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Survey evaluation of the fire fighter fatality investigation and prevention program.

Authors
Wassell-J; Peterson-K; Amandus-H
Source
NOIRS 2008-Abstracts of the National Occupational Injury Research Symposium, October 21-23, 2008, Pittsburgh, Pennsylvania. Morgantown, WV: National Institute for Occupational Safety and Health, 2008 Oct; :F4.4
NIOSHTIC No.
20035765
Abstract
Introduction: In the Fire Fighter Fatality Investigation and Prevention Program (FFFIPP), NIOSH conducts investigations of fire fighter line-of-duty deaths to formulate recommendations for preventing future deaths and injuries. This evaluation was conducted to assess the effects of these recommendations on safety knowledge, attitudes, and behavior of fire fighters and to identify strategies for improvement. Methods: During spring 2006, a Fire Department Survey was mailed to the Fire Chiefs of a stratified random sample of 3,000 fire departments across the country. The sample included the following specific groups: all 208 fire departments that had experienced a FFFIPP investigation as of December 31, 2003; a random sample of 215 fire departments where a fire fighter fatality had occurred but no FFFIPP investigation had been conducted; the 10 largest fire departments (by size of the protected population); and a stratified random sample of 2,575 fire departments where there had not been a fatality as of December 31, 2003. The survey consisted of 62 items related to standard operating procedures, standard performance requirements, fire fighter training, communication of safety practices and investment in safety equipment. Results: The overall response rate for the survey was 54.9%. Most officers surveyed were familiar with NIOSH and have read a FFFIPP report; over half were not familiar with the FFFIPP investigation program itself. Fire department officers learn about FFFIPP recommendations primarily through NIOSH mailings, trade publications, and websites. NIOSH recommendations have been used by some 11,000 fire departments to update the content of their training programs. Conclusions: The kinds of fire departments that most likely follow NIOSH's safety guidelines are career fire departments in large, urban jurisdictions in the Northeast. The most common recommendation from the survey is for improvements in the ways FFFIPP materials are disseminated and marketed.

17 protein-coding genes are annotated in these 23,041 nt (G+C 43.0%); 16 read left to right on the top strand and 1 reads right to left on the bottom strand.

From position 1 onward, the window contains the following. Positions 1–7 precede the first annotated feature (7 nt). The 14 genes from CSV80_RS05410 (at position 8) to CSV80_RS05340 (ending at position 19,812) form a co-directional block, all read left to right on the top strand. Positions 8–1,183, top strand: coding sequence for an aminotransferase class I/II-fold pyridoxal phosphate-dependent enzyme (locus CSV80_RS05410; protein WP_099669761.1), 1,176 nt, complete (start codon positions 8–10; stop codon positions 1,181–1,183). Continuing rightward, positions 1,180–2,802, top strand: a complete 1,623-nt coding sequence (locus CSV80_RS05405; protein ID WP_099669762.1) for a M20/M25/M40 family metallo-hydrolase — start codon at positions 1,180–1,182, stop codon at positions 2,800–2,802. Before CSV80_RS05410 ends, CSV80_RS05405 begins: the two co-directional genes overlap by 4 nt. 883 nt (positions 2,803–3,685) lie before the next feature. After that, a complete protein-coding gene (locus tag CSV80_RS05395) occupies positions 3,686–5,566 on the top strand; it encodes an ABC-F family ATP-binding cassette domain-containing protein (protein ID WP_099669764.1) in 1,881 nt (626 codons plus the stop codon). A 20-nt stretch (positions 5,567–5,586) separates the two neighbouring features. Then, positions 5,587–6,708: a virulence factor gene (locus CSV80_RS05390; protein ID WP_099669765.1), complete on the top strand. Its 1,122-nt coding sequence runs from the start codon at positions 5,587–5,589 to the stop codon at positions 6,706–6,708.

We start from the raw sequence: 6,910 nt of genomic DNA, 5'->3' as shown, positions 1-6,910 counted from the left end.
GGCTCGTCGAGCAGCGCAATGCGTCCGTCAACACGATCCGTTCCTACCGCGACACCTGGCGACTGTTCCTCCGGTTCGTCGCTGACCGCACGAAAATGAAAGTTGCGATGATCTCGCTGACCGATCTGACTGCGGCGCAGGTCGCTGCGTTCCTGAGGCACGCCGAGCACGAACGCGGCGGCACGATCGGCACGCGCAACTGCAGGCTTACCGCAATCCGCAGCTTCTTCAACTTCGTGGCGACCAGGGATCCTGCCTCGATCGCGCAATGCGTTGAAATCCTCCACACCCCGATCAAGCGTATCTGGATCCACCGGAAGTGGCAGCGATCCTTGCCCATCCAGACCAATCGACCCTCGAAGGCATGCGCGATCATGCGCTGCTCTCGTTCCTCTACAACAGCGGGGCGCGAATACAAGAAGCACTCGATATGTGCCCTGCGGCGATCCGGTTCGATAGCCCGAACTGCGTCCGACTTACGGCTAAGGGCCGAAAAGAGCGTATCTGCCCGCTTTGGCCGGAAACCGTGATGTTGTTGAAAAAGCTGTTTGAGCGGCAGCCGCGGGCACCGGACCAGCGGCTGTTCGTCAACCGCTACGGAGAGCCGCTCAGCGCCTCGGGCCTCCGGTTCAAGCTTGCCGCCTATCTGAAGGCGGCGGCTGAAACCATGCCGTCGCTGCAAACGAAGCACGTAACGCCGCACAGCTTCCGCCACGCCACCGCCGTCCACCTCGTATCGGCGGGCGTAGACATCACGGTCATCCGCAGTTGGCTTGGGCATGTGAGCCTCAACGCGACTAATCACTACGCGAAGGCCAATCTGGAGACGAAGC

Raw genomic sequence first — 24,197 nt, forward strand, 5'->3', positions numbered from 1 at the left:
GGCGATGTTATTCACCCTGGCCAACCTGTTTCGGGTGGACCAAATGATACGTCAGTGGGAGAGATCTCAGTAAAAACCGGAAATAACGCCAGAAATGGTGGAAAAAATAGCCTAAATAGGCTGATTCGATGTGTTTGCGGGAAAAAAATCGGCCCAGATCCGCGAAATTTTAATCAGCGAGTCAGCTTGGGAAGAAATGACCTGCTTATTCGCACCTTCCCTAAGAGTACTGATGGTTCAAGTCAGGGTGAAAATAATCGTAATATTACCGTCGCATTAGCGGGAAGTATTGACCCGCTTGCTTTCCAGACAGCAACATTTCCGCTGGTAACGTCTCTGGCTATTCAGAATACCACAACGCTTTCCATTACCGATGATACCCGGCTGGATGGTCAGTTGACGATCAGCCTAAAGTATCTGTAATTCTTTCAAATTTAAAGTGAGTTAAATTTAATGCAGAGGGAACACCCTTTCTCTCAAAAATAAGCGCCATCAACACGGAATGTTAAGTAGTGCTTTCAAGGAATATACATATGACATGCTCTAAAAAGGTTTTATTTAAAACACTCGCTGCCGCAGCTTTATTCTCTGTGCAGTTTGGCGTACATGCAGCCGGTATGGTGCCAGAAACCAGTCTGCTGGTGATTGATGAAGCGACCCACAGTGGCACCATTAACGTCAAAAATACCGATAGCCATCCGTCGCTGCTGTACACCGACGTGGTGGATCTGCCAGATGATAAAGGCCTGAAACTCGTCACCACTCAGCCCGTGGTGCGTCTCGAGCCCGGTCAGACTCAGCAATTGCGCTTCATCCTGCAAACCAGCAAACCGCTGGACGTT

Keywords
Accident-analysis; Accident-potential; Accident-prevention; Accidents; Accident-statistics; Exposure-assessment; Exposure-levels; Exposure-methods; Fire-fighters; Injuries; Injury-prevention; Occupational-accidents; Occupational-exposure; Occupational-hazards; Occupational-safety-programs; Safety-education; Safety-measures; Safety-practices; Safety-programs; Safety-research; Statistical-analysis; Training; Work-analysis; Work-environment; Work-operations; Work-performance; Workplace-monitoring; Workplace-studies; Work-practices; Surveillance
Publication Date
20081021
Document Type
Abstract
Fiscal Year
2009
NTIS Accession No.
NTIS Price
NIOSH Division
DSR
Priority Area
Construction
Source Name
NOIRS 2008-Abstracts of the National Occupational Injury Research Symposium, October 21-23, 2008, Pittsburgh, Pennsylvania
State
WV; PA
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